Salt Lake City, Utah
June 23, 2018
June 23, 2018
July 27, 2018
Community Engagement Division
Our NSF-funded ITEST project focuses on the collaborative design, implementation, and study of recurrent hands-on engineering activities with middle school youth in three rural communities in or near Appalachia. To achieve this aim, our team of faculty and graduate students partner with school educators and industry experts embedded in students’ local communities to collectively develop curriculum to aim at teacher-identified science standard and facilitate regular in-class interventions throughout the academic year. Leveraging local expertise is especially critical in this project because family pressures, cultural milieu, and preference for local, stable jobs play considerable roles in how Appalachian youth choose possible careers.
Our partner communities have voluntarily opted to participate with us in a shared implementation-research program and as our project unfolds we are responsive to community-identified needs and preferences while maintaining the research program’s integrity. Our primary focus has been working to incorporate hands-on activities into science classrooms aimed at state science standards in recognition of the demands placed on teachers to align classroom time with state standards and associated standardized achievement tests. Our focus on serving diverse communities while being attentive to relevant research such as the preference for local, stable jobs attention to cultural relevance led us to reach out to advanced manufacturing facilities based in the target communities in order to enhance the connection students and teachers feel to local engineers. Each manufacturer has committed to designating several employees (engineers) to co-facilitate interventions six times each academic year.
Launching our project has involved coordination across stakeholder groups to understand distinct values, goals, strengths and needs. In the first academic year, we are working with 9 different 6th grade science teachers across 7 schools in 3 counties. Co-facilitating in the classroom are representatives from our project team, graduate student volunteers from across the college of engineering, and volunteering engineers from our three industry partners. Developing this multi-stakeholder partnership has involved discussions and approvals across both school systems (e.g., superintendents, STEM coordinators, teachers) and our industry partners (e.g., managers, HR staff, volunteering engineers).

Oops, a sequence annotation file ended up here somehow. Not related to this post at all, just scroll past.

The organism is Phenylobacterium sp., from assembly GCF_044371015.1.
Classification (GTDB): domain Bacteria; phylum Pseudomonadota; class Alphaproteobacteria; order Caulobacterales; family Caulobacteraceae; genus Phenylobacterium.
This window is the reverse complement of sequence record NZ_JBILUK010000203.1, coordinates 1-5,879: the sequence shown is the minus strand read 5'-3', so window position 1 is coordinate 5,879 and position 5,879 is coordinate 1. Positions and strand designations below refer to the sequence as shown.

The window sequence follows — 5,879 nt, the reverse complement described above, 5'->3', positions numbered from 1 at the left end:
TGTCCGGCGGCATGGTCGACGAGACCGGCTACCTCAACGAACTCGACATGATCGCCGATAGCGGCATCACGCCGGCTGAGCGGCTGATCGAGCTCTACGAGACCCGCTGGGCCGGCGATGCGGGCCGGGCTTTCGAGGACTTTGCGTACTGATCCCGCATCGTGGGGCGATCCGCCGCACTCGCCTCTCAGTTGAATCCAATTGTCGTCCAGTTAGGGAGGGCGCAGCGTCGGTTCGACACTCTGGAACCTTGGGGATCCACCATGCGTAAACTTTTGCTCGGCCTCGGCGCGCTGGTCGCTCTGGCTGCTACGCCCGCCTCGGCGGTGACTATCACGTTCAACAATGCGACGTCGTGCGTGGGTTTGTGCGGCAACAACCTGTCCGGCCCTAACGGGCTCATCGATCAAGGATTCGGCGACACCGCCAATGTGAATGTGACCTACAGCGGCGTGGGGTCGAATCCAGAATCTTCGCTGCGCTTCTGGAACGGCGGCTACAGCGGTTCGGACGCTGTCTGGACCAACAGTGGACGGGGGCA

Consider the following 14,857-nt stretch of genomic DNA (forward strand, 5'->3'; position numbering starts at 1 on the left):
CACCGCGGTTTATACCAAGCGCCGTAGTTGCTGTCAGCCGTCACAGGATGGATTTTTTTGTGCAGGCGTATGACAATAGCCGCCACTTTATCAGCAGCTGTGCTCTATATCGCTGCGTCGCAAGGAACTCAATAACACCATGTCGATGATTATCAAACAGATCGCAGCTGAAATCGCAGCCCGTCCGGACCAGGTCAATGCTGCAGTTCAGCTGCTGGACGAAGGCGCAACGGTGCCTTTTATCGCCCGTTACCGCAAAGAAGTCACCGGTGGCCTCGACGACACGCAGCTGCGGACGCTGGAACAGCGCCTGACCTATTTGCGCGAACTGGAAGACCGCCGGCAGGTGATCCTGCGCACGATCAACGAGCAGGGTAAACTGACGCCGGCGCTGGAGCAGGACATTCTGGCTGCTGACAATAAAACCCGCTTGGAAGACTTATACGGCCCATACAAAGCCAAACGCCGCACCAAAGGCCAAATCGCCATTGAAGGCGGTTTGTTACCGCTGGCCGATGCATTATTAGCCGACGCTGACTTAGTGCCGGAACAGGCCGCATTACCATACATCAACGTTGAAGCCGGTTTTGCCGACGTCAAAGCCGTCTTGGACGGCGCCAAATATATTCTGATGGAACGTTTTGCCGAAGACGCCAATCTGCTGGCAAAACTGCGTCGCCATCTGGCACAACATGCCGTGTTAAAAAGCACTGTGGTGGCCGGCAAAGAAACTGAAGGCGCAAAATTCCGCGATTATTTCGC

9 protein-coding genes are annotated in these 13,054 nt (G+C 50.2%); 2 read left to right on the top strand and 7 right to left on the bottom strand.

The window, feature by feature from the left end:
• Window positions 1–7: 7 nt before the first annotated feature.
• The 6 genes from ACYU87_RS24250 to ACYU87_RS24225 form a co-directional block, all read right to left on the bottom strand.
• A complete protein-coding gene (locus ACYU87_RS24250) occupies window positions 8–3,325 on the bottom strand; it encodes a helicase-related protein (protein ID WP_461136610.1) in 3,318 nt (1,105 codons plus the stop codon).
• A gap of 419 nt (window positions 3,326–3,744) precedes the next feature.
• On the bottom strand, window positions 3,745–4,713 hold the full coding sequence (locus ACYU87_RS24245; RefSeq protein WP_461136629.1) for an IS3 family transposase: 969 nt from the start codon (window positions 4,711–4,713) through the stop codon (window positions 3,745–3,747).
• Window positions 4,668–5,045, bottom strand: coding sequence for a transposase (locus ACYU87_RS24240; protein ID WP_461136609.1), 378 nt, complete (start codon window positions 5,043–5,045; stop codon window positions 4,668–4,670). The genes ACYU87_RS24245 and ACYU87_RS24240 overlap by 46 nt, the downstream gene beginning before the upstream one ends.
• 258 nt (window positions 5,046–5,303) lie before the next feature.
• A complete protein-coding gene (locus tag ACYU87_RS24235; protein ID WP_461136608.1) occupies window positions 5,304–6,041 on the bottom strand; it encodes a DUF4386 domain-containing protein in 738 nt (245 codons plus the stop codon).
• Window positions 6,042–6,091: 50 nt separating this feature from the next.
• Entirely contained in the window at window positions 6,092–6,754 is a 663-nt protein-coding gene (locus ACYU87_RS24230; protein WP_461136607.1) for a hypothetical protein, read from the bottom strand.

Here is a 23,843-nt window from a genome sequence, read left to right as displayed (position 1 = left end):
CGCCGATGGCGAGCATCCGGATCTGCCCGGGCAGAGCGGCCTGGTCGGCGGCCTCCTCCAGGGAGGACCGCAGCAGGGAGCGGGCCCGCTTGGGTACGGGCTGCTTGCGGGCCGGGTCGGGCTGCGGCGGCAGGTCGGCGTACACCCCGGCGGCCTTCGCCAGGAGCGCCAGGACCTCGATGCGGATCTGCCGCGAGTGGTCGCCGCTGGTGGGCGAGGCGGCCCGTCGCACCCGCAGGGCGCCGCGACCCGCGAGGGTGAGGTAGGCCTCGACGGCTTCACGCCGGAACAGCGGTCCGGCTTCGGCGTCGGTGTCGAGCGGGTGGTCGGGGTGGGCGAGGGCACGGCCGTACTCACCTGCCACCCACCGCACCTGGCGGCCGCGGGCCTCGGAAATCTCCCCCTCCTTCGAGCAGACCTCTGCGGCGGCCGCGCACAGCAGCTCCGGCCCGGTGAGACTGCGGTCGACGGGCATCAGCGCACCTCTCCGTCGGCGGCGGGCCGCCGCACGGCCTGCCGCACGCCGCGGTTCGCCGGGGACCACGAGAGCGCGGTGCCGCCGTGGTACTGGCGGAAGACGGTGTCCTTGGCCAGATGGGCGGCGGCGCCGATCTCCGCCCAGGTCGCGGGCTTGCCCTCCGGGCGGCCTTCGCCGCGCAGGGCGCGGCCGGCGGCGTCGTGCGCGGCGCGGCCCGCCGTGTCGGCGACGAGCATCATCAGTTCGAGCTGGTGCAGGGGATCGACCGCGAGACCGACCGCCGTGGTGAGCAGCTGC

The aim of this engagement-in-practice paper is to explore our lessons learned in navigating the day-to-day challenges of (1) developing and facilitating curriculum at the intersection of science standards, hands-on activities, cultural relevancy, and engineering thinking, (2) collaborating with volunteers from our industry partners and within our own college of engineering in order to deliver content in every science class of our 9 6th grade teachers one full school day/month, and (3) adapting to emergent needs that arise due to school and division differences (e.g., logistics of scheduling and curriculum pacing), community differences across our three counties (e.g., available resources in schools), and partner constraints.
Lesko, H. L., & Grohs, J. R., & Matusovich, H. M., & Kirk, G. R., & Carrico, C., & van Montfrans, V., & Gillen, A. L., & Paradise, T., & Blackowski, S. A., & Baum, L. M. (2018, June), Engagement in Practice: Lessons Learned Partnering with Science Educators and Local Engineers in Rural Schools Paper presented at 2018 ASEE Annual Conference & Exposition , Salt Lake City, Utah. 10.18260/1-2--30387
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